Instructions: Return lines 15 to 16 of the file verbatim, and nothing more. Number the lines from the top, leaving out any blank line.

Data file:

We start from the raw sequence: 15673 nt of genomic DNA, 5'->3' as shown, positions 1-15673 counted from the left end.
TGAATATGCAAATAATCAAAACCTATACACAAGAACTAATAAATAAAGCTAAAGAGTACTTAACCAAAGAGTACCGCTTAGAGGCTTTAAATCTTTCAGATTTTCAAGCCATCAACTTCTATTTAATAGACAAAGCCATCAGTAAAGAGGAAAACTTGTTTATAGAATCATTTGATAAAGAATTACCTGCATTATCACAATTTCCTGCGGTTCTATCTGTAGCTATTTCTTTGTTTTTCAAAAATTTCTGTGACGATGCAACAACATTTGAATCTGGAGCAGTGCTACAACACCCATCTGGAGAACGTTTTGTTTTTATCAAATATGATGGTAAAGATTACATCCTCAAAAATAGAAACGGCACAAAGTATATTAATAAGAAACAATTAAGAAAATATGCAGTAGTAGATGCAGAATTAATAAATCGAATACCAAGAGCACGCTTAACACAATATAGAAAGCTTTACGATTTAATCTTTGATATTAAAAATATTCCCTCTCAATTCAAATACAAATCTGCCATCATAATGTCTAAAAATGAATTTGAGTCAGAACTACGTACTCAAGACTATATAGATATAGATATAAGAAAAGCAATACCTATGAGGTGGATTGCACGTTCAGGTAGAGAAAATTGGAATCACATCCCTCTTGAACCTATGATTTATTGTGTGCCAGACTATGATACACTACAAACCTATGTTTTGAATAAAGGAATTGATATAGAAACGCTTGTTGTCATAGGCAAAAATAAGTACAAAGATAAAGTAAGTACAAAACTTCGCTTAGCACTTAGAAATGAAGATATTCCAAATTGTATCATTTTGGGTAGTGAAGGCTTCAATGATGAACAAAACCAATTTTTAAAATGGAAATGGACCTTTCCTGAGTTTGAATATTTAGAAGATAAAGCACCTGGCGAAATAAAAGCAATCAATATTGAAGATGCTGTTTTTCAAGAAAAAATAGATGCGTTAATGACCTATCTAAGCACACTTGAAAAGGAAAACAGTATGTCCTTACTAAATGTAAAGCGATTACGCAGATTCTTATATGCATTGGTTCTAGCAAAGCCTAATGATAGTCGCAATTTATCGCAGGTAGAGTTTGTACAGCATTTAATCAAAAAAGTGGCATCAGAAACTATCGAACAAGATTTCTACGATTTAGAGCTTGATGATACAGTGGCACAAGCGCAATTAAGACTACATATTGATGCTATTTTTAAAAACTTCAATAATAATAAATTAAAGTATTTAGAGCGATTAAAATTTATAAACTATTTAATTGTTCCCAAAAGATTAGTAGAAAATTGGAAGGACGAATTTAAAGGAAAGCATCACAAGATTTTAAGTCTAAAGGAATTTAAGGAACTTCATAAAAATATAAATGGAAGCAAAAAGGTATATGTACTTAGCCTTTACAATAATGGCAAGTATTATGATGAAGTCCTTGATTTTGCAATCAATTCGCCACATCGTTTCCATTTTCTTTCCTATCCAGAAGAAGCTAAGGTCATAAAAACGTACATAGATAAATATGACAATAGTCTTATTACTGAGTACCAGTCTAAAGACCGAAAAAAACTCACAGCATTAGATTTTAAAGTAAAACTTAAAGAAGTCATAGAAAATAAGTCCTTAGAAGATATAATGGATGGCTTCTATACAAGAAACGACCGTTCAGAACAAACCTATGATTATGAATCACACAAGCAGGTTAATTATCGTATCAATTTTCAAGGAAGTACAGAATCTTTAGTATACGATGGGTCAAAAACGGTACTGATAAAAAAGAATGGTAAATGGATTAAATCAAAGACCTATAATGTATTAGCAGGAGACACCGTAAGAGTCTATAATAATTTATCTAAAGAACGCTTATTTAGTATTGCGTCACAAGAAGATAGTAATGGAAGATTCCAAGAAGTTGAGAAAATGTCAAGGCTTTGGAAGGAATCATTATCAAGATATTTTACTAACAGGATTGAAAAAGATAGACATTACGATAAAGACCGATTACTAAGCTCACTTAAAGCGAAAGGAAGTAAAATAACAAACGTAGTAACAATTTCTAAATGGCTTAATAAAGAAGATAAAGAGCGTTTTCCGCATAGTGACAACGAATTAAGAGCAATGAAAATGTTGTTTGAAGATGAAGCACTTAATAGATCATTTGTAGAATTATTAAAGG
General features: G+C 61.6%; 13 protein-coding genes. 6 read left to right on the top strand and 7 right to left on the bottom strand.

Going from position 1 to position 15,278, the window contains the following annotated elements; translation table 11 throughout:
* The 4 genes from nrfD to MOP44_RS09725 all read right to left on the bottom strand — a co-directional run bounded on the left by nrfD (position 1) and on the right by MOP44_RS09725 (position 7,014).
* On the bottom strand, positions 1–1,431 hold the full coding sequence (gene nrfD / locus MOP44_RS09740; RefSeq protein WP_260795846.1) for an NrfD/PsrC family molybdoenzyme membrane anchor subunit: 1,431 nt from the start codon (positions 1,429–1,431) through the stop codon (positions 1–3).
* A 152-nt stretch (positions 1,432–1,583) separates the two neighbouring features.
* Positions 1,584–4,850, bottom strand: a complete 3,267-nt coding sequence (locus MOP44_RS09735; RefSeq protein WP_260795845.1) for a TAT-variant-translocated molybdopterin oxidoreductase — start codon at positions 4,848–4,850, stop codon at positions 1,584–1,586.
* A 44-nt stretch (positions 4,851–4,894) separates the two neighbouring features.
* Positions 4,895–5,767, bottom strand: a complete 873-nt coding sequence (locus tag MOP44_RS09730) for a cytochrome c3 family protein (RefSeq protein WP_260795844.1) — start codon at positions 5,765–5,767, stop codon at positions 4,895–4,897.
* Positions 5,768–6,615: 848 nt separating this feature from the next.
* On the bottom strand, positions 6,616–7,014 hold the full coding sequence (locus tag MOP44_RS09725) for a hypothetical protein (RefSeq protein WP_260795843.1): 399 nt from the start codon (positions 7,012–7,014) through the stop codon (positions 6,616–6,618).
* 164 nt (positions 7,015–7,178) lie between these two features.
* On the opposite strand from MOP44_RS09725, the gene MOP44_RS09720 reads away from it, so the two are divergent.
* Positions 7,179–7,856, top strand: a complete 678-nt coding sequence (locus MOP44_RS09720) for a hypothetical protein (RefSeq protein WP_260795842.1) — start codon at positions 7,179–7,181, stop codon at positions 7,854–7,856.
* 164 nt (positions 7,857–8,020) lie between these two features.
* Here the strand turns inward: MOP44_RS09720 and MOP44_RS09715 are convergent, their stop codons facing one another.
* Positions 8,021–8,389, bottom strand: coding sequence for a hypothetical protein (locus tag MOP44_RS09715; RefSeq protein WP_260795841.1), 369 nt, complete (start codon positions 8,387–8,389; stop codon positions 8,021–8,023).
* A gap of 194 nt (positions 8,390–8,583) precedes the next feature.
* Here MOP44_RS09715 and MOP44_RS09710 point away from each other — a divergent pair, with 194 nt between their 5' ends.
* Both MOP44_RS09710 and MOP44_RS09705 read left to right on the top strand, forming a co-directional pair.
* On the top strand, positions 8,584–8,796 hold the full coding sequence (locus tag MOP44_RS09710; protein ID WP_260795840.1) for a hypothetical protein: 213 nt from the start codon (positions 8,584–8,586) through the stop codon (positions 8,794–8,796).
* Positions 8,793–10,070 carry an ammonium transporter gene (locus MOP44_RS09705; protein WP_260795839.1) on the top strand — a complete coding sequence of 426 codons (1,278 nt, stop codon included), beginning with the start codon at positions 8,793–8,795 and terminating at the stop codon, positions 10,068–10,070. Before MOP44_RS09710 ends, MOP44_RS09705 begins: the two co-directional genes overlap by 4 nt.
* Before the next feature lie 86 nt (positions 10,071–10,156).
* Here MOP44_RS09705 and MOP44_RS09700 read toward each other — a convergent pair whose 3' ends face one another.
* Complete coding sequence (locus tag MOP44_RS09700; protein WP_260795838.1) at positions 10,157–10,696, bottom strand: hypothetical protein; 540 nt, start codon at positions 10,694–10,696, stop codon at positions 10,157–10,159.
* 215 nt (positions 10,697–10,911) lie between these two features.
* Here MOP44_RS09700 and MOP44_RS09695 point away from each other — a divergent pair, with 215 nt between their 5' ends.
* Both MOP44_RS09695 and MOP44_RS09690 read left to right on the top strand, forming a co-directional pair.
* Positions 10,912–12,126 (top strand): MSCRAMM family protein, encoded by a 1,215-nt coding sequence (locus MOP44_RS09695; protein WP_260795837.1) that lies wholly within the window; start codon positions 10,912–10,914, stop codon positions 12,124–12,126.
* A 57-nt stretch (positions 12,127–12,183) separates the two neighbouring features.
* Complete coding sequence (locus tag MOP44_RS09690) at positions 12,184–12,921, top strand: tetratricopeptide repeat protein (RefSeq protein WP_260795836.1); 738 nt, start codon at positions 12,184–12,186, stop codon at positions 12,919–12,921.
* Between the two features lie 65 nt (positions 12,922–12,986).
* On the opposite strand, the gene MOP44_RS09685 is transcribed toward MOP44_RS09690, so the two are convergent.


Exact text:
* Positions 7,179–7,856, top strand: a complete 678-nt coding sequence (locus MOP44_RS09720) for a hypothetical protein (RefSeq protein WP_260795842.1) — start codon at positions 7,179–7,181, stop codon at positions 7,854–7,856.
* 164 nt (positions 7,857–8,020) lie between these two features.